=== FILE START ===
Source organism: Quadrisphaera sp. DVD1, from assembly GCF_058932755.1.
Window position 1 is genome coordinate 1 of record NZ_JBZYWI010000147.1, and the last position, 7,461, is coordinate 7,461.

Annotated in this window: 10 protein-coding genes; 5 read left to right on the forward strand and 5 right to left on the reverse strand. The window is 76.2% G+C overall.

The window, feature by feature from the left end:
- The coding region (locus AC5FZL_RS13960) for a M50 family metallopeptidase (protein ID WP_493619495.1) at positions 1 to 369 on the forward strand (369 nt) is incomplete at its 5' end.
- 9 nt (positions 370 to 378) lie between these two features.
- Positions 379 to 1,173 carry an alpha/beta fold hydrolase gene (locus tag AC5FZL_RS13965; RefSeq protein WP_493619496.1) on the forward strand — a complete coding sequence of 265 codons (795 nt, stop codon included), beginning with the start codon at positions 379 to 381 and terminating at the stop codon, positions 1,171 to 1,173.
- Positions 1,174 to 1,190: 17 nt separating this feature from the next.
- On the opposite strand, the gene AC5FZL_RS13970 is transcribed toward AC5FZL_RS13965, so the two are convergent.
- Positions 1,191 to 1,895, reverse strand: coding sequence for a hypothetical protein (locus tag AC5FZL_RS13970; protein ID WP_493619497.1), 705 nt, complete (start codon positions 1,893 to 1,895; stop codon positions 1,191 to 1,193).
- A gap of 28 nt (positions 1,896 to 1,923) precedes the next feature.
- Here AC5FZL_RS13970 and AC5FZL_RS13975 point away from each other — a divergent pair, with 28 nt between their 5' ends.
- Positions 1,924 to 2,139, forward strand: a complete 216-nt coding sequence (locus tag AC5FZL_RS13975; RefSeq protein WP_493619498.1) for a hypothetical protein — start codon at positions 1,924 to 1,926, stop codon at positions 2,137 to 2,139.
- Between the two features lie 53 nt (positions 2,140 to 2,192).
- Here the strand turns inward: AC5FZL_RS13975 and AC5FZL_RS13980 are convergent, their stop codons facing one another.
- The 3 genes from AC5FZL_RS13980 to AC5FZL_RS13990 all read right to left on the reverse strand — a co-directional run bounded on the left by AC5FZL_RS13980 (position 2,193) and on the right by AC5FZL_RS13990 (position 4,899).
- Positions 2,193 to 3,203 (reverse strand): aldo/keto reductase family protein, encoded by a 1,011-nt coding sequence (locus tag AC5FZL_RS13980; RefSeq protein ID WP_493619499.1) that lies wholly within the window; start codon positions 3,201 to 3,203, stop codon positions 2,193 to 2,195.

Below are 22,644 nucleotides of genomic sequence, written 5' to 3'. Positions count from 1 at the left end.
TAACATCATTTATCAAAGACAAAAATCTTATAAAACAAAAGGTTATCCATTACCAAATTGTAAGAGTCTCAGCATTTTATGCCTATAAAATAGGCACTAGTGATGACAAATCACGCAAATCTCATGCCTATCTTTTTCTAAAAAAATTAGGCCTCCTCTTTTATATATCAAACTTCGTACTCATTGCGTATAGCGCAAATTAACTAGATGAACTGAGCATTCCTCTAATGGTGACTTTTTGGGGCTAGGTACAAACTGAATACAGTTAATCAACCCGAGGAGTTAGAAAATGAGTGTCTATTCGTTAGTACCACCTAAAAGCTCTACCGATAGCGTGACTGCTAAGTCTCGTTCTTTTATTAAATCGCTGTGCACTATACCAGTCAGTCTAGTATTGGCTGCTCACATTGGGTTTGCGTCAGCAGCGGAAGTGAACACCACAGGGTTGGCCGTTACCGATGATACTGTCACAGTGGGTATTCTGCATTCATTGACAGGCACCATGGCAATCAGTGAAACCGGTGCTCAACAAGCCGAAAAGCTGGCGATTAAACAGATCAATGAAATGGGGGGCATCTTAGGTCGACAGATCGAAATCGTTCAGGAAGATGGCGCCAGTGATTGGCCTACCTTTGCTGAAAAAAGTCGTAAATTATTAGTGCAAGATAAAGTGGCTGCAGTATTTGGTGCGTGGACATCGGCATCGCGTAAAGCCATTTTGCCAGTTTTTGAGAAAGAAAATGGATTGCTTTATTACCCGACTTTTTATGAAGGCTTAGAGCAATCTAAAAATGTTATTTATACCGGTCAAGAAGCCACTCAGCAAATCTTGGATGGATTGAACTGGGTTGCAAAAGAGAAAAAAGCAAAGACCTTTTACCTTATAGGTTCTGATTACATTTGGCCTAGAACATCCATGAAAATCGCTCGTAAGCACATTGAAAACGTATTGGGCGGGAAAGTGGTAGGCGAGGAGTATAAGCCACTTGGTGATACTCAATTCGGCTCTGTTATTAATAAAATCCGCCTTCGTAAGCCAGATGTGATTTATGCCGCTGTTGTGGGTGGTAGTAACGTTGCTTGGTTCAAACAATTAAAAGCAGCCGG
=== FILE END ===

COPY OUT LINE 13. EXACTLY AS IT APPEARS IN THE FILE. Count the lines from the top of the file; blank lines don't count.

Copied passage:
- Positions 1,924 to 2,139, forward strand: a complete 216-nt coding sequence (locus tag AC5FZL_RS13975; RefSeq protein WP_493619498.1) for a hypothetical protein — start codon at positions 1,924 to 1,926, stop codon at positions 2,137 to 2,139.